For most people (except public personalities, journalists...) before the rise of the Internet, speaking publicly never involved more than a few dozen persons listening and possibly answering. The evolution of communication, and mostly the emergence of the Internet, opened a lot of new possibilities to communicate with plenty of people at the same time. When saying this, one might be thinking about blogs, but they have one main drawback: they are mainly unidirectional. And way before the apparition of the first blogs, even before the apparition of the Internet, there was a way of exchanging ideas with a lot of people at the same time, called Usenet.
It is somewhat counter-intuitive to mention Usenet in a post talking about “new media”. But it has really had a big impact on how people were communicating inside communities. Launched in 1980, it quickly gained some attention, and by 1983 it already had more than 500 clients connected to the network, allowing everyone with an access to these machines to discuss with thousands of people at the same time. It continued growing for two decades, but has been mostly replaced by Web-based forums at the beginning of the 21th century.
However, we can safely say that it was the first very successful implementation of the concept of forum, with categories organized in a tree-like structure, relatively long retention of messages allowing asynchronous communication and longer, more qualitative posts compared to later instant messaging.
Although Usenet servers mostly ran using Internet connections, in its early history Usenet used to work on various networks that supported the UUCP (Unix to Unix copy) protocol, like Arpanet. Every server had its own copy of all the messages of the boards it was following, making the network decentralized and resilient, but also enabling people with local communication links to discuss easily with people all around the world.
It has been one of the main way of sharing and discussing ideas on the Internet until they were replaced by forums.
However, as the World Wide Web became popular in the 90s, a new type of open discussion platform appeared, taking advantage of the dynamic and graphical capabilities of the Web: it was the birth of forums as we (more or less) know them today. They kept a very similar organization to Usenet, with different boards containing discussions grouped by topics, though they are quite different from a technical point of view. Instead of having one portal for all of the possible topics, plenty of different forums appeared, most of the time focusing on only one topic. On the other hand, for each forum, posts are centralized on one single server, unlike Usenet. Forums add some features that weren’t on Usenet, such as text formatting, hyperlinks, images… or in other words, everything that made the Web surpass its predecessors or competitors. The last big thing that web forums brought is the possibility of navigating without the need of any special software; a browser is enough.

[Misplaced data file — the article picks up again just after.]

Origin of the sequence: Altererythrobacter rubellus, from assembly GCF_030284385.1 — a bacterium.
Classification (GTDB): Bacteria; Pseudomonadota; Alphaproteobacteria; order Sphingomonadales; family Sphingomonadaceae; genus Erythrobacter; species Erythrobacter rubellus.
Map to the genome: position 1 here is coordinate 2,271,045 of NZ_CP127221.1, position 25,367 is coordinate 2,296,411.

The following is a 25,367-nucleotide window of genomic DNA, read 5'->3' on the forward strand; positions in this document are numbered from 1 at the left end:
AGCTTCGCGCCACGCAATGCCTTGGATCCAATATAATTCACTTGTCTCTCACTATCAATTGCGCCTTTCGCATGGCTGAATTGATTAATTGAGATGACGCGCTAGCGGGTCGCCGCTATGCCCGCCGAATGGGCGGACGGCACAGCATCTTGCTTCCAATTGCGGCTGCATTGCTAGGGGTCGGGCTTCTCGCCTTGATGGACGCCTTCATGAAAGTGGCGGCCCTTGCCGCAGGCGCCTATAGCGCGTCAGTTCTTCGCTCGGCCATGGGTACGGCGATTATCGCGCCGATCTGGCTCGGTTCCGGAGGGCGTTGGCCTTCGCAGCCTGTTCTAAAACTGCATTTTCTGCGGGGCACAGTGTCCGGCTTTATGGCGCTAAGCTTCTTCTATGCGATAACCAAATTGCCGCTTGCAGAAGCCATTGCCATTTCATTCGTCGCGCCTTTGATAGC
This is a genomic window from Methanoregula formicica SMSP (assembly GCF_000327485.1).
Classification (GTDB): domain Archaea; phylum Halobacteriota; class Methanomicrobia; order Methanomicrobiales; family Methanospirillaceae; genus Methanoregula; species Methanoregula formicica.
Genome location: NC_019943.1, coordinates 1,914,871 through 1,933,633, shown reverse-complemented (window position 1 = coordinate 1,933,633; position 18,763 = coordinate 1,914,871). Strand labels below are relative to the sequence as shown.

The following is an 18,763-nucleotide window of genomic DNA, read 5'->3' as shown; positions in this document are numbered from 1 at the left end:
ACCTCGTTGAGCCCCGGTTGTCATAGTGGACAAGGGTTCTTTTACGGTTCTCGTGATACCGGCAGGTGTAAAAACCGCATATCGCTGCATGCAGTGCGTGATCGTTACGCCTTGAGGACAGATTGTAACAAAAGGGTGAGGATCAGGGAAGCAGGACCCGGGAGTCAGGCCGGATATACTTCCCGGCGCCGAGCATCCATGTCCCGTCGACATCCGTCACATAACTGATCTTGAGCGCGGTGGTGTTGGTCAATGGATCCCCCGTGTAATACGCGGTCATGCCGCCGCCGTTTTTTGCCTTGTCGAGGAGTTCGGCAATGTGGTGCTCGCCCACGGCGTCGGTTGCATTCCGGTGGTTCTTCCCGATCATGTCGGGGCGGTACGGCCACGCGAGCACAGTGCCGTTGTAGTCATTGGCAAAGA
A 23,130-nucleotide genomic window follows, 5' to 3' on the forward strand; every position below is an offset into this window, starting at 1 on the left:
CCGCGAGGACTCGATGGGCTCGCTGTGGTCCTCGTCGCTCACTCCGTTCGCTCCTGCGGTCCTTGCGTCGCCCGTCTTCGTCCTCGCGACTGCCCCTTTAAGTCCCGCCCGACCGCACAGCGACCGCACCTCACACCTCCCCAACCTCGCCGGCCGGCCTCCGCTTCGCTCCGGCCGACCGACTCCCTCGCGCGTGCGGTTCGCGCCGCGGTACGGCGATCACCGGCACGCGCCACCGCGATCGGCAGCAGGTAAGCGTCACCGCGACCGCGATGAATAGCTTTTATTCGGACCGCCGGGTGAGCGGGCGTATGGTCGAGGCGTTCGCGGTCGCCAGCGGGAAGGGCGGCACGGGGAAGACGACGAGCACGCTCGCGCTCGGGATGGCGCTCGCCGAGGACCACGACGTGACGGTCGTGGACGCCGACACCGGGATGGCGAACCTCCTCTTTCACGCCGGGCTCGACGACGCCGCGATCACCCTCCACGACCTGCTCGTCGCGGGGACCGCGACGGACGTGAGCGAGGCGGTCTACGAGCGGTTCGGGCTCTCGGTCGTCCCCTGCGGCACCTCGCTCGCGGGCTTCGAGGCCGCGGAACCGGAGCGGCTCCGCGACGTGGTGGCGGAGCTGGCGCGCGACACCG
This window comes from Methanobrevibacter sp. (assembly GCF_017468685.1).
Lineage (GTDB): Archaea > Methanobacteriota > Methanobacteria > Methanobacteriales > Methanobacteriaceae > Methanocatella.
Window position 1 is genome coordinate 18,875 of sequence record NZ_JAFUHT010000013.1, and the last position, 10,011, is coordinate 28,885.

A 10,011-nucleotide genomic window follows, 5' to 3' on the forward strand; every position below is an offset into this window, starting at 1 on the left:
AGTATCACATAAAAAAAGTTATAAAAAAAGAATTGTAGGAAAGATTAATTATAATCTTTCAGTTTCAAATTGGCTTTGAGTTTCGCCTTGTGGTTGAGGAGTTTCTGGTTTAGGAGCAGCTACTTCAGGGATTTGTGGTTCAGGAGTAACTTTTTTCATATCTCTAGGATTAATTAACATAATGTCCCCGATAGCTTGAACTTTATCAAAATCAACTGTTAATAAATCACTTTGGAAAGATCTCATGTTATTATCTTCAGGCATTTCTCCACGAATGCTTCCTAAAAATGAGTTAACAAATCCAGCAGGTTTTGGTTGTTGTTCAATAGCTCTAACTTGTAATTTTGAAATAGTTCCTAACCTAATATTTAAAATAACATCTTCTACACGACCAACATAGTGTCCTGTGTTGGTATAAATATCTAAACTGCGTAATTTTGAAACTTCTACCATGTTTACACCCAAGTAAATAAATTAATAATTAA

That said, in my opinion web forums are just an evolution of online discussion platforms to fit the standards of the Web, but they serve the same purpose (putting aside the binary sections of Usenet). Just like the Web or Linux were announced on Usenet, for example, Bitcoin was announced on web forums.
Nowadays, despite plenty of forums being slightly deserted, a lot of them are still very active, proving that this format of web discussion platform is still a good solution for people wanting more space to develop their ideas compared to social networks or instant messaging tools.
This one is a bit special, but I think it may be interesting to quickly mention it: Reddit has undeniably gained a lot of popularity while forums became less and less used. The debate about whether it is a forum or not is not settled, and for good reasons. It doesn’t have the tree-like organization of previous forums, but still has a lot of different boards where posts are grouped by topic; it makes extensive use of voting on posts, and consequently posts aren’t displayed from the most recent to the older by default, but also according to their popularity.
The platform still offers the possibility to write lengthy and argumentative posts, ordered in a threaded way, similarly to classical forums, but most people agree that it doesn’t favour long discussions as much as old-fashioned forums. So, while it’s a quite different type of medium compared to usual forums, it has a lot of common with them, and is nowadays one of the main places for public discussion, that can be considered as an evolution taking into account the trends going on in other media (e.g. social media).